Watauga Democrat. (Boone, Watauga County, N.C.) 1888-current, January 31, 1946, Image 1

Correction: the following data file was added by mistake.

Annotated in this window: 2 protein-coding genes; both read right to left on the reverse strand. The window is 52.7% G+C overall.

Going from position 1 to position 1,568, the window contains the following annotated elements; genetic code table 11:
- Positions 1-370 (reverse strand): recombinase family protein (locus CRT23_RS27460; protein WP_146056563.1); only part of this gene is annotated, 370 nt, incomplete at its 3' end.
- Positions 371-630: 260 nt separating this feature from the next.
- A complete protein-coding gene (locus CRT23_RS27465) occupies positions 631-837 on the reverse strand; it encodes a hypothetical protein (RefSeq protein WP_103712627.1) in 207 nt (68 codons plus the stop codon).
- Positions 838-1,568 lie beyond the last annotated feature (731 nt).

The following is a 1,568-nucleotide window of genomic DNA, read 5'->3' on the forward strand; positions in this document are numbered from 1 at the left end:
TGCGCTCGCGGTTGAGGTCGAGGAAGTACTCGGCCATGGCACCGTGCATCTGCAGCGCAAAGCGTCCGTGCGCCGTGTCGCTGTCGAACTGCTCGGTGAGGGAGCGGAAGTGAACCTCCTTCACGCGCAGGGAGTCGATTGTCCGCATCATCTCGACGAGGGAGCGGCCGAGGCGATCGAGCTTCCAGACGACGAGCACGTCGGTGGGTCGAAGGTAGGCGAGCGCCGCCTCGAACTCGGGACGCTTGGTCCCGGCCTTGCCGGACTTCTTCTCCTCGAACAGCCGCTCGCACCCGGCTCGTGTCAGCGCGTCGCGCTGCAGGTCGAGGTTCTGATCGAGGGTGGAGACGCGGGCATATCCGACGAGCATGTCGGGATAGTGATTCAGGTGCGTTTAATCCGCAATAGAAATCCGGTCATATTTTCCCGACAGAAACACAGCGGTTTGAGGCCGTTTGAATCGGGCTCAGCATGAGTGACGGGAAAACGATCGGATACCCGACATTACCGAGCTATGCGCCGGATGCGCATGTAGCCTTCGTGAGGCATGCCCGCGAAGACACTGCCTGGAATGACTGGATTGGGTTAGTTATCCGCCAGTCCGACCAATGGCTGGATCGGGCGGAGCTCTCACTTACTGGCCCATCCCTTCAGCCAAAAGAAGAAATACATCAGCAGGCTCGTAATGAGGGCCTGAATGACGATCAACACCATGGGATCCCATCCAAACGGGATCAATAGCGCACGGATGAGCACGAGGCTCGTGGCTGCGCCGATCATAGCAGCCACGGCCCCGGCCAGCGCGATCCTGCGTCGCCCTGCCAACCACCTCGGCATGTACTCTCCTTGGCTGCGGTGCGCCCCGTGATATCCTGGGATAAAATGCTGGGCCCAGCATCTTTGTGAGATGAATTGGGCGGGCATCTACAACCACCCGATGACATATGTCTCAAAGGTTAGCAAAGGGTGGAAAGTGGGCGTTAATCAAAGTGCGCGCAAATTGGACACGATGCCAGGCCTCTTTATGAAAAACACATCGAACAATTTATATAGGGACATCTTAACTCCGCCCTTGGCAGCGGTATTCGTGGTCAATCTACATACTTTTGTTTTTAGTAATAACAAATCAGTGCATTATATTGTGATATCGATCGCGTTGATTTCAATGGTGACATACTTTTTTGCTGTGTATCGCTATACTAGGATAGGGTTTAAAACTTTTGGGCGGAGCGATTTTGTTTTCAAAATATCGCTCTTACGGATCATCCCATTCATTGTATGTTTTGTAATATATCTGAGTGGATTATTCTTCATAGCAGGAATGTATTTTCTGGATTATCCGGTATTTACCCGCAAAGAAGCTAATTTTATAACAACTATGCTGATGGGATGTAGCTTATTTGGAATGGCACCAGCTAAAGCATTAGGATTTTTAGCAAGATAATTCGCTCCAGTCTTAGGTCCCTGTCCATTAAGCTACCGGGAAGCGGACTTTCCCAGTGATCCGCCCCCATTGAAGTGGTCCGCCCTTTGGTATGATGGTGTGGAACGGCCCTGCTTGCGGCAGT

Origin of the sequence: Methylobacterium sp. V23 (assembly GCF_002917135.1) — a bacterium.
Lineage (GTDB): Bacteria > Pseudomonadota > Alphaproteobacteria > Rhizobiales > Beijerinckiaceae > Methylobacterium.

WATAUGA DEMOCRAT S An Independent Weekly Newspaper ? Established in the Year 1 888. ? ? >??'???? ! ? VOL. LVn, NO. 31 ;.?/ BOONE. WATAUGA COUNTY, NORTH CAROLINA, THURSDAY. JANUARY 31, 1946 JANUARY 14 ( 1 * k. .a IP MWHRV VWV^P $1.50 A YEAR? 5c A COPY REPORT PROGRESS IN CLOTHING DRIVE Mrs. Garb?e Asks Donation of All Clothing Not N**d?d; Cam - paigri Will Clos? Feb. 7 Mrs. E. E. Gar bee this week re ports wonderful progress by the peo ple of the county to the Victory Clothing collection. Work of the various clubs and or ganizations in the county to help collect clothes is making a splendid showing. The committee from the .Woman's Club will start packing the garments in another week, and the people are asked to check the clothes. Mrs. Gar bee asks that ?very article of clothing not needed be turned in to the clothing collec tion. The Blowing Rock school is acting as a receiving station for garments in that community. The teachers have consented to bring them to Boone for packing. The drive will extend through February 7, and it is hoped to have everything in by that time. Farm Bureau Group To Meet In Winston Salem Early in Feb. The tenth annual convention of the North Carolina Farm Bureau Federation will be held at the Rob ert E. Lee Hotel in Winston-Salem on February 6-7-8, and a number of Watauga county farmers are expect ed to attend. Of considerable local interest will be the address by Hon. J. B. Hutson, undersecretary of the department of agriculture, Washington, D. C., who spent some time in Boone last fall looking over the progress made in Watauga county under the TVA ad ministration. Road Maintenance Job Of State, Cherry Says; Raleigh, Jan. 29 ? Governor Cher ry told a delegation from Mecklen burg and Union counties today that he feels it is the duty of the state, not the counties, to maintain secon dary and farm-to-market roads. The ' state took over the maintenance of these roads in July, 1931. Replying to a suggestion from the visitors that rural roads might be mtum&l to the counties for main tenance, Cnliry aMHQH "I don't think anything of that. T think the state is committed to a policy of maintaining these roads and I feel it is the duty of the state to do the job." The delegation, claiming to repre sent thousands of persons in the Piedmont area but speaking pri marily for Mecklenburg, told the governor it favored return of 50 per cent of the gasoline tax to individ ual counties for use in improving secondary roads and urged that im mediate steps be taken to improve rural roads which have suffered ?rom the severe weather this winter. Sees Early Settlement Of Major Strikes General Motors and the CIO Uni ted Auto Workers agreed Tuesday to resume wage negotiations, but U. S. Steel Corporation said it would need a ceiling price increase of "very much more" than $4.00 a ton to grant striking steel workers even the 15 cents an hour wage boost already offered. In Washington, meanwhile, high optimism was expressed by Recon version Director John W. Snyder over prospects for settling the steel. General Motors and other strikes. Snyder said, however, his hepes were based on recent trends toward "free collective bargaining" settle ments and commented: "When you| see the customers of steel ? Ford and I Chrysler, for instance ? getting ready to do business, that's a hopeful sign." PLENTY OF HELP SEEN AVAILABLE FOR FILIBUSTER Washington, Jan. 29 ? Senator Bil bo, Mississippi, told the senate dur ing the FEPC debate today that he had just received a letter from a constituent which concluded: "If you need som t help in your filibuster, send for my wif. She's been filibustering for 20 years." The constitution of the Unitft States originally consisted of a pre amble and seven articles; it has since been added to by amendments. WATCH the LABEL Carry 100,000 Dimes to White House Donald Anderson. Prinerille. Or*.. "Poet?r Boy" of the March of Dimes campaign, ia the engineer for the modal railway train in New York'i Grand Central term I n will carry 100,000 dime* be tween miniature Manhattan a^? White House. Grannis Low Bidder 1 On Lenoir-Blowin^^P1 Rock Road Project For the third time since October, the state highway commission has received bids for grading and sur facing the 3.86 mile stretch on the Lenoir-Blowing Rock road which is U. S. Highway No. 331. E. W. Grannis Company of Fay etteville, was low bidder Tuesday at $348,636.30, which is $31,749.50 less than tha same company bid on the project on lai?t?October 9. Gran nis was the low1 bidSer at that time but when hlnfaay department did not aw jt*d the -contract, along with others, and new bids were ask ed for on Nov. 27, Kiker and Yount of Reidsville, were low bidders at $368,987.20. Announcement as to whether the latest bid will be acceptable to the commission and the contract award ed to Grannis to begin work on the project will be made soon as the in formation is sent out from Raleigh. In all probability it will be several weeks before the information is available. ? Local U.S. Employment Office dh 40-Hour Week Orders have been received from the state office that Boone USES of fice is to be placed on a 40-hour week. - This will mean that the lo cal office will be open from 8:30 a. m. to 5:30 p. m., each Monday through Friday, but will be closed each Saturday and holidays. PINE LUMBER PRICE BOOST IS ALLOWED Wshington, Jan. 29 ? The govern-' ment announced today that provid ed certain production goals are met, southern pine lumber price ceilings will be increased an average of $3.25 per 1,000 board feet about May 1. HOUSE APPROVES BILL RETURNING USES TO STATES Washington, Jan. 29? The house today, in a direct rebuff to President Truman, passed 263 to 112, and sent to the senate legislation returning the U. S. employment service to the stales not later than June 30, 1946. Mr. Truman had asked a full year extension on the grounds that his reconversion program will be im paired otherwise. HARBY HOPKINS DIES Harry Hopkins, long-time friend and confidant of the late President Franklin D. Roosevelt, who lived with him in the White House in the laiter years of the Roosevelt ad ministration, died yesterday in a Ne* York hospital. EASTERN STAR SUPPER The benefit supper spo;isored by the Order of the Eastern Star, has been postponed from this (Wednes day) evening, until Wednesday eve ning, February 6. Those who pur chased tickets for the event are asked to take note of the change jn date. SHOOTS L3<3 BABBITS Jefferson City, Mo. ? Postw3r fu ture of rabbits in Missouri is Hot very bright. A one-day Inspection of 252 hunters by state conservation agents recently revealed that the sportsmen Ad killed 1,383 cottontail rabbits, an average of 5Vi rabbits apiece. Also bagged by the hunter* were 344 quail and 32 squirrels. The highest peak in the San Juan mountains is Uncompahgre, 14,306 feet above sea leveL Illkur&day ls Laat^ay^0 For Old Auto Tnsr? Automobile owners are remind ed by Patrolman M. C. J one* that Thursday is the last day to operate cars bearing 1945 license plates. Midnight of January 31sl is the deadline and the local highway patrolman has received orders from Raleigh to begin making ar rests Friday morning. A number of arrests were made last year of people who had pur chased their new plates but had failed to put them on their cars. They must be displayed, the pa trolman said. i? a? u-u aaca aa waa waaa New Closing Hours Are Announced For Local Grocery Stores The grocery stores of Boone will close at 1 o'clock on Wednesday aft ernoons, effective as of February 6, it was decided at a meeting of the grocers group of the merchants as sociation held Tuesday morning. The Wednesday afternoon closing will be in effect throughout the year, with the exception of December and Jan uary, it was explained. Following is a list of the stores which will observe the new closing hours: A. & P. Store, City Meat Market, Dixie Store, Hollar's Gro cery, Townsend's Grocery and Trip lett's Grocery. Closing hours for other stores in the city will be announced later. Change Made In District Health Setup According to requirements pro vided in the general statutes of North Carolina, the following ex-of ficio members of the tri-county board of health were named recent ly by Dr. Carl V. Reynolds, state health officer: Miss Flyde Fields, superintendent of Alleghany county schools; W. M. Winkler, chairman of the board of county commissioners, Watauga county, and L. P. Colvard, mayor of Jefferson. At the meeting of the. group held recently, the following members were named for their respective counties: Wade E. Vannoy, Ashe county, four year term; Dr. W. C. Thompson, Alleghany county, three years; C. P. Mock, Watauga county, two years, and Dr. W. M. Matheson, Watauga county, one year. TOLL FOUR TIMES HEAVIER IN NO. 2 AS AGAINST WAR 1 Washington, Jan. 28 ? World War II cost the United States 1,068,388 casualties, about four times the toll of World War I. Latest tabulations place the U. S. dead at 283,149. This is expected to1 be nearer 300,000 in the final ac counting because there is little chance the approximately 18,000 men still listed as missing by the army and navy will be found alive. Army casualties through last De cember 31 totaled 922,764, including 223,215 killed, 571,67? wounded, 12, 752 missing and 115,118 prisoners. The navy lists 145,624 casualties for navy, marine and coast guard, including 69,934 dead, 80,280 woun ded, 5,408 missing and two prisoners. The navy, unlike the army, removes names from the prisoners' list upon liberation. In World War I, the U. S. suffered approximately 54,000 dead, 200,000 wounded and 4,500 prisoners for a total of 258,500. REWARD OFFERED FOR SAFECRACKER Board of Conuniuionm Offers $200 for Apprehension of Robbers The Watauga county board of commissioners today offers a reward of $200 for Information leading to the arrest and conviction of the par ty or parties who entered the court house on December 15th and broke open the safe in the tax collector's office. Nearly one thousand dollars were taken from the safe, and so far no information has been gathered as to the identity of the perpetrator of the crime. In addition to the theft of the money, considerable damage was done to safes in the offices of the tax collector, county auditor and clerk of court. Watauga Students Get Honor Grades At Appalachian Sixteen members of the student body of Appalachian College from Watauga county have scored honor grades in the fall term. They are: Miss Mary Martha Bing ham, sophomore, ward of J. P. Bolt of High Point; Miss Rebekah E. Boone, junior, daughter of Mrs. J. A. Boone of Boone; Miss Betty Jean Farthing, sphomore, and Miss Carrie Lee Farthing, senior, daughters of Mr. and Mrs. C. J. Farthing, Sr., of Boone; Miss Joyce Gragg, sopho more, daughter of Mrs. W. R. Gragg, of Boone; Ted Hagaman, sophomore, son of Mrs. Elsie Hagaman of Boone, Miss Rita Howell, sophomore, daughter of Prof. Vance Howell of Boone; Leo Mast, freshman, son of Mr. and Mrs. V. B. Mast of Sugar Grove. Jimmie McConnell, freshman, son of Mr. and Mrs. J. C. McConnell of Boone; Mrs. J. A. Mullins, Junior, of Boone; Miss Essie Norris, sopho more, daughter of Mr. and Mrs. J. W. Norris of Boone; Mrs. Malissa Richardson, freshman, of Boone; Miss Bonia Rominger, senior, daugh ter of Mr. and Mrs. D. A. Rominger of Rominger; Miss Grace E. Sher wood, sophomore, daughter of Mr. and Mrs. J. M. Sherwood of Sugar Grove; Miss Jeanne Shull, sopho more, daughter of Mr. and Mrs. I. D. Shull of Valle Crucis; and Miss Jean Vvnson, freshman, daughter of Prof. Chapell Wilson of Boone. Tobacco Mart Here to Close Feb.?8 Local Man Arrested On Liquor Charge North Wilkesboro ? Charges of il licit handling whiskey were prefer- 1 red against two men in arrests re- 1 ported Wednesday by the office of j Marshal Edney Ridge. Tom Woodrow Bumgarner, of Watauga county, was taken on a capias for removing and concealing non-taxed liquor. Arrested at Boone, he was released on $500 bond for the May term of district court at Wilkesboro. Also bound to the May term was Clyde Canter of Wilkes county, who was charged with manufacturing and possession of whiskey and possession of a non-registered distillery. He was released on $500 bond. PRODUCTION OF MEAT RETURNS TO NORMAL Chicago, Jan. 28 ? A government spokesman said "apparently all" the 248,000 meat workers returned to day to jobs in government-seized meat packing plants, and produc tion got under way after 12 days of strikes. A CIO meat workers' union repre sentative confirmed the government spokesman's report, adding things were "all quiet" on the meat pack ing front. ^Patrick J. Gorman, president of the AFL, Meat Workers' Union, said all hi* men returned to work Sat urday. Tax Listing Time Is Short. Avoid Penalty Tax listing lima is growing short ? in fad tbara is only on* mora day to list and avoid pay ing tha panalty, Paul A. Cofiay. Watauga county tax suparrisor, said yastarday. Mr. Coffay says thara ara still a larga umbar of paopla of tha county who hara fail ad to list thatr proparty, and ha urgas lhatn to do so batwaan now and Thurs day night. New Roosevelt Dime This it the design for tha new Roosevelt dime thai is now roiling off the line at the Philadelphia mint. The designer of the new coin, commemorating tha late President. Franklin D. Roosevelt, was John R. Sinnock, chief en grayer at the Philadelphia mint. MANY EXPECTED AT SUMMER SCHOOL Record Numbtt of Reservations Hay? Been Recei red at Appalachian More than 160 reservations have already been made for the first term of summer school at Appalach ian College, it was revealed last week, notwithstanding the tact that it will be more than She weeks yet before the catalogues are issued. Never in the history of the col lege, it is said, has there been such an interest manifested at this time, and it will not be surprising if the enrollment at summer school this year is the largest in the history of the institution. Graduate Work Again Planned at Appalachian President B. B. Dougherty and Prof. Chapell Wilson have just re leased information concerning the I graduate department of the summer school of Appalachian College. This graduate work is carried on in col laboration with the University of North Carolina, this being the sixth consecutive year. Six teachers are selected for the graduate work, four from the facul ty of the University of North Caro lina: Dr. A. M. Jordan, psychology; Dr. W. E. Rosenstegel, education; Prof. T. T. Hamilton, Education, and Dr. W. J. NfcKee, education. Two from Appalachian's faculty; Dr. Ralph W. House and Dr. Harry Hef lin, both in the field of elementary education. BIG CHICKEN HAWK Mr. Curtis Madron of the Mabel community, killed a chicken hawk Monday which measured 54 inches from tip to tip. The big bird was ex hibited in Boone Monday by Mr. Marion Thomas, an uncle of Mr Madron. Mx. Madron has just re turned from five years' service in the navy and was in Pearl Harbor at the time of the Jap attack in Decem ber, 1941. MRS. A. B. ALDRIDGE Taeoma, Wash. ? Mrs. A. B. (Rosa Lee) Aldridge,, 59, died Wednesday at a local hospital. Born in North Carolina, she came here 26 -years ago. Her membership included the Temple Baptist church. Surviving are her husband, a son, Jerome of Tacoma; daughter, Mrs Beulah Sandul of Tacoma; three grandchildren, two brothers, Jesse L. Coffey and Stanford Coffey of North Carolina; three sisters, Mrs. Mollie Bell Williams of Tennessee, and Mrs. Ethel Berry and Miss Mae Coffey and a stepmother, Mrs. Fil more Coffey, all of North Carolina. MRS. CALLIE YOUNCE Mrs. Callie Y ounce died at the home of her mother, Mrs. Blackburn of Mountain View, N. C., on Janu ary 10, after a long illness. She was 10 years old. Funeral services were conducted from the Mountain View Baptist Church on January 12, and interment was in the neighborhood cemeetry. NEVr RECORD SET ON LOCAL FLOORS Market Passes Five Million Mark to Exceed All Previous Records; February 8 is Closing Date for Auctions Here Sales on the floors of the Moun tain Burley Tobacco Warehouses here passed the five million pound mark Monday to establish a new rec ord, and Mir. R. C. Coleman, the warehouseman, states that the warehouses will remain open through Friday, February 8. Actual sales through Monday were 5,250,000 pounds, and receipts con tinue heavy on the local warehouse floors. Mr. Coleman states that the floors are now clear and that all burley may be sold the same day it is placed on the market. Farmers are being asked tutoring their last loads at once, and be assured of the quickest sale and the best possible prices. Those who still Offe checks at the warehouse offices should call for them before the closing date, it is said. Applications for Dairy Product Payments Are Now Being Received Applications for payment under the dairy production program are now being received in the county AAA office, Ned Glenn, chairman of the Watauga AAA committee, has announced. All milk or butter pro ducers are urged to submit sales tickets for October, November and December at their earliest conveni ence. The closing date for filing is February 28. Any producer who has not already received application blanks may get them by either calling by the AAA office or asking for them by mall. The rate for the past quarter was 90 cents per hundredweight of whole milk and 17 cents per pound for but terfat Monthly Payments For Veterans Who Go Into Farming Veterans returning to farms from the war who would like to set them selves up as independent farmers - will find that the readjustment al lowance program under the G.I. bill of rights has a special feature designed to help them get started on their own. These are the month ly payments available to veteran* in sell-employment. During 1945, $329,750,000 has been paid in such self-employed allot ments to North Carolina veterans. It works this way: Any veteran who is fully engaged in a business of his own may receive a money payment covering the difference be tween his net income and $100 for the previous calendar month. Many farmer- veterans, for the months their crops and livestock bring no returns receive the whole $100. To help veterans get established or become re-established in civilian occupations after thei rarmed serv ice, the G.I. bill set up a system of allowances to be paid veterans dur ing their readjustment In North Carolina the Unemployment Com pensation Commission handles these readjustment allowances for the vet erans administration. Veterans should pply to "the unemployment compensation claims agents located in the United States employment service offices throughout the state S-Sgt. Albert Harmon is Officially Declared Dead Mrs. Elizabeth Bingham Harmon of Sherwood, has received a notifica tion from the War Department, that her husband. Staff Sergeant Albert H. Harmon, who was reported as missing in action December 4, 1943, has been officially declared dead. The date of his death has been set as January 18, 1M6. Burdey tobacco farmers have ex pressed desire for a 1944 acreage cut of at least 20 percent and a 50 percent penalty against growers who violate quotas. The spinning of yarn and the weaving of cloth are the bottlenecks holding up the production of cloth ing. In the last year of the war the ex | penditures for military purposes in I the Fourth Service Command aver aged $250,000,000 per month.